I'm so over exercise!

By Kirstin Buick
09 September 2013

Running, cycling, swimming, squash? Why, it's enough to make a grown woman yawn.

It seems you can’t go anywhere without coming across people doing things – training for marathons, campaigning to raise funds for cross-Africa charity jaunts, climbing Kilimanjaro, running the Otter Trail, carbo-loading for bike races, canoeing down swollen rivers . . . It’s enough to make you feel exhausted just watching/listening to them. Just the other day I was at a leisurely breakfast when I overheard a table full of fit-looking people talking about the Two Oceans marathon they’d obviously completed the day before. The conversation was all about pace, stride and time, the food all wholewheat this and hold-the-butter that . . . It was enough to put me off my flapjack stack with crispy bacon and extra syrup (although it didn’t).

Don’t get me wrong. I don’t have anything against people who dedicate themselves to physical pursuits – they’re nothing if not admirable, whether they’re running/riding/climbing/paddling for charity or their own personal gratification. It’s just that somewhere along the line my own exercise addiction made way for fundamental laziness. And let me hereby declare: I refuse to be bullied into becoming an addict again, no matter how many fanatics I am surrounded by.

In my youth I was as determined as those breakfasting marathon runners. I’d train long, hard hours in the pool in the hope of leaving others in my wake at swimming galas. I’d run myself ragged on the hockey field as, face puce and head pounding, I battled single-mindedly to keep the opposition at bay (even more notable as I never made it out of the third team). Then there was karate and I ichi, ni, san, shi-ed with gusto as I punched and lunged away on the springy blue mat.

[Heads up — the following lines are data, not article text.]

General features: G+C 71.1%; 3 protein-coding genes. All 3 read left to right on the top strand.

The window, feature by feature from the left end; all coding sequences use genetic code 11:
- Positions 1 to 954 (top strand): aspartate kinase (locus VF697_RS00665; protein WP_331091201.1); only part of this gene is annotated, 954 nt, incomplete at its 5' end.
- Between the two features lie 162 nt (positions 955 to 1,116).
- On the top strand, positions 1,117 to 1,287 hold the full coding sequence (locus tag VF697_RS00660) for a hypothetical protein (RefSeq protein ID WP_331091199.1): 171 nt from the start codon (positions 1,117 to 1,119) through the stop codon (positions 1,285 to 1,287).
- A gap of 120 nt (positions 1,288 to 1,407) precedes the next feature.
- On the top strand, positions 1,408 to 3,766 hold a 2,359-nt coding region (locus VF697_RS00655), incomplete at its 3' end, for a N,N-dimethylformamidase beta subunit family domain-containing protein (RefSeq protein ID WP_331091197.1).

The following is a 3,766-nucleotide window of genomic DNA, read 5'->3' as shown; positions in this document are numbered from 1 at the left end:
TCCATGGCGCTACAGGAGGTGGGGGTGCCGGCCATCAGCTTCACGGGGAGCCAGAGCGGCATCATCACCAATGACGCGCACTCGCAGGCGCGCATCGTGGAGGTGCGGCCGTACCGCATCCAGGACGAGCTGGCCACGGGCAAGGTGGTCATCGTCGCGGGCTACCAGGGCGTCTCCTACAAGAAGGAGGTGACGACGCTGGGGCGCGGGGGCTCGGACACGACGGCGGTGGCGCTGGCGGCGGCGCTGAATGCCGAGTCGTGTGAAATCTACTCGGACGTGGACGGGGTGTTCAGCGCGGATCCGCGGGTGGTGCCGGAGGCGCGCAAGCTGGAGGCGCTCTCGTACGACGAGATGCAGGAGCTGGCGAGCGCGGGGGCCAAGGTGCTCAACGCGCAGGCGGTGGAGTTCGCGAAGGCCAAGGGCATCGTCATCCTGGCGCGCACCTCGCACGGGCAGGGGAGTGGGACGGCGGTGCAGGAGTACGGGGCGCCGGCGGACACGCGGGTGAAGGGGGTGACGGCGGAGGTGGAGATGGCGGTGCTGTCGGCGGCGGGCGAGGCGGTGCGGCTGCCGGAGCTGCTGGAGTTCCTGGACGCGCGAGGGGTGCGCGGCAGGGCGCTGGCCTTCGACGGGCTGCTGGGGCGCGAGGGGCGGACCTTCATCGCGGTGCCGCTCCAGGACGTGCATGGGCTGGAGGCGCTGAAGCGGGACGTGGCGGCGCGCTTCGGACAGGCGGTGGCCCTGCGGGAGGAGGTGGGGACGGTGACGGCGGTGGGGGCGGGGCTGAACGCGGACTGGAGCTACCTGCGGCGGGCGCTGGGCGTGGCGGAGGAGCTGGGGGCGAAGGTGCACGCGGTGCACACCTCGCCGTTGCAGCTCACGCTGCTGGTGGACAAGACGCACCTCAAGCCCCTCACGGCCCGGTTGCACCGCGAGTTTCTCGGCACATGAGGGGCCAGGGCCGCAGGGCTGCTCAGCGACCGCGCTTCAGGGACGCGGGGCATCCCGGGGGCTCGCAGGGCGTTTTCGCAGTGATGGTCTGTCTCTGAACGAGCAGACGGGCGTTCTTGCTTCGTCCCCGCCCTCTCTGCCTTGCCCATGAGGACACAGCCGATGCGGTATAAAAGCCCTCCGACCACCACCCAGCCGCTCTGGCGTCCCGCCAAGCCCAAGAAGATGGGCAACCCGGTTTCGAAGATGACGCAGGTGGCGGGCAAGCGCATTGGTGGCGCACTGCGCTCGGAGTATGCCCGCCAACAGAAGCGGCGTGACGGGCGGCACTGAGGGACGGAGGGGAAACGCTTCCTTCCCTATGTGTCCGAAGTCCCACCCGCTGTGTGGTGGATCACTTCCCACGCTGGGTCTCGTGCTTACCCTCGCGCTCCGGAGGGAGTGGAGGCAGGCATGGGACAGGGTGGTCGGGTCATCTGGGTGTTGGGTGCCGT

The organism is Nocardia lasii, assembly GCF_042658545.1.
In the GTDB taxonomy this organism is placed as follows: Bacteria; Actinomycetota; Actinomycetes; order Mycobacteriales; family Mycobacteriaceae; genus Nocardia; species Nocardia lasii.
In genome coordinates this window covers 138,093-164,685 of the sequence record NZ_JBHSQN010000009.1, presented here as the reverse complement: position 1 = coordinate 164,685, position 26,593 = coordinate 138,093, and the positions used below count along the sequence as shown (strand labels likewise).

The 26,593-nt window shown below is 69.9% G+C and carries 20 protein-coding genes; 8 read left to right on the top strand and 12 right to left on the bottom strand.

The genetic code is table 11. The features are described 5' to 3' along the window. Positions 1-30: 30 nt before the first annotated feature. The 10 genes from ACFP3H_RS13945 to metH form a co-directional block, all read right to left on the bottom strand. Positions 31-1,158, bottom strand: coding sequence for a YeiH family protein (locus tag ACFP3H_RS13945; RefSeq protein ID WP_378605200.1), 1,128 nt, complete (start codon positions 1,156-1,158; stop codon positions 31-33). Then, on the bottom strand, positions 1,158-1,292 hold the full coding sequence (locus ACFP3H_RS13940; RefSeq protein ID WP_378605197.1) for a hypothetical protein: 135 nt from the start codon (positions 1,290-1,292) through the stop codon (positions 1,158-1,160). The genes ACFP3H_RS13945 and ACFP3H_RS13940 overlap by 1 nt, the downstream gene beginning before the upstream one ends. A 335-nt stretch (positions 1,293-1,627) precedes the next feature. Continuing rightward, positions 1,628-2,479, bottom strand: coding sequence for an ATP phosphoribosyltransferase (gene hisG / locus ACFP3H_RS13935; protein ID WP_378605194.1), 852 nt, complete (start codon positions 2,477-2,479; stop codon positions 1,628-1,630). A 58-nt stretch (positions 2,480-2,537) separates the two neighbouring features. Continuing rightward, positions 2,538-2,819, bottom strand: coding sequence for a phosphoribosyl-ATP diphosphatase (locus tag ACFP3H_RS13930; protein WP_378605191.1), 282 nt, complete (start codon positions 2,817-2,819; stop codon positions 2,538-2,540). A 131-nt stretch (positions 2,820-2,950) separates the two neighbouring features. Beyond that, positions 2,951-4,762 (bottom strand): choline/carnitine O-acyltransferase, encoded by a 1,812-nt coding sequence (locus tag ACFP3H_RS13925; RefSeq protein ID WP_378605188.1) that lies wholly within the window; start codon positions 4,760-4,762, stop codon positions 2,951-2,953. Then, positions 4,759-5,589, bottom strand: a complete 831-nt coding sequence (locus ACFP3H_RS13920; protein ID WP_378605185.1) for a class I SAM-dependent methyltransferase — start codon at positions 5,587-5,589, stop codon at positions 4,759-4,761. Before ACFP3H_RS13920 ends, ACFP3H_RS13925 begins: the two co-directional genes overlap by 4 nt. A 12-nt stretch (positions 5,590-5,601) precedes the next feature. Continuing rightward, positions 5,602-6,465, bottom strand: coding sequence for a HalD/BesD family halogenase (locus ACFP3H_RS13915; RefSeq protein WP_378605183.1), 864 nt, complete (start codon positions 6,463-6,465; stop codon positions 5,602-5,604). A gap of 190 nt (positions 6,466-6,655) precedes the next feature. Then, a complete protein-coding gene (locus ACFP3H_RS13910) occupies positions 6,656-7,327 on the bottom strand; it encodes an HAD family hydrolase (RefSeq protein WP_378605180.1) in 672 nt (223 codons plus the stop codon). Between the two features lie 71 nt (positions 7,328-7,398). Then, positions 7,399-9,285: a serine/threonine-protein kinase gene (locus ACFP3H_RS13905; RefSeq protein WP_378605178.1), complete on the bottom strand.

As a student I became obsessed with squash and the purple face and pounding head reappeared as I pushed myself to get at that ricocheting little ball.

But as adulthood settled in my enthusiasm for exercise curled up in a box and got stashed away in the top of the wardrobe alongside the sewing kit and those name tags you’d made for the kids’ school clothes but ignored once you realised permanent marker did the job just as well.

Occasionally, like the sewing kit, the exercise box would get dusted off. But, like the sewing, it was never my idea. It was the idea of the children’s father. He would eventually tire of seeing school uniform hems hanging loose (hey, what are staplers for, I’d shoot back) or despair of having a button-deprived work shirt, and get out the needle and thread.

Ditto the tandem bicycle. It would be fun, he said – get us out in the fresh air early on weekend mornings, great scenery, back in time to enjoy the rest of the day. Nah, I said. Come on, he coaxed. Eventually I gave in, but only after he promised frequent breaks for Bar-Ones and doughnuts at morning markets along the route.

We completed two Argus cycle tours and I was proud of myself, although I had to admit if it hadn’t been for my partner pumping machine-like in the front seat I wouldn’t have made it up the first hill, let alone Chappies.

He has gone from strength to strength. Eight more Arguses, four Cape Epics and many other races (which, incidentally, are clearly named by people trying to out-alliterate each other – Sani2C, Ride the Rock, Karoo to Coast, Wines to Whales . . .).

I have been given up on, much to my relief. I read in bed while marathon runners and mountain bikers get their fix. The only addictions that have lingered since youth are an obsession with Lip Ice (it’s a documented addiction, you know) and toothpicks (don’t leave home without one ? you never know).

But exercise? I’ve beaten that one. And I have two Argus medals to prove it.

- Nicola Whitfield

Image: flickr.com/photos/kijken/

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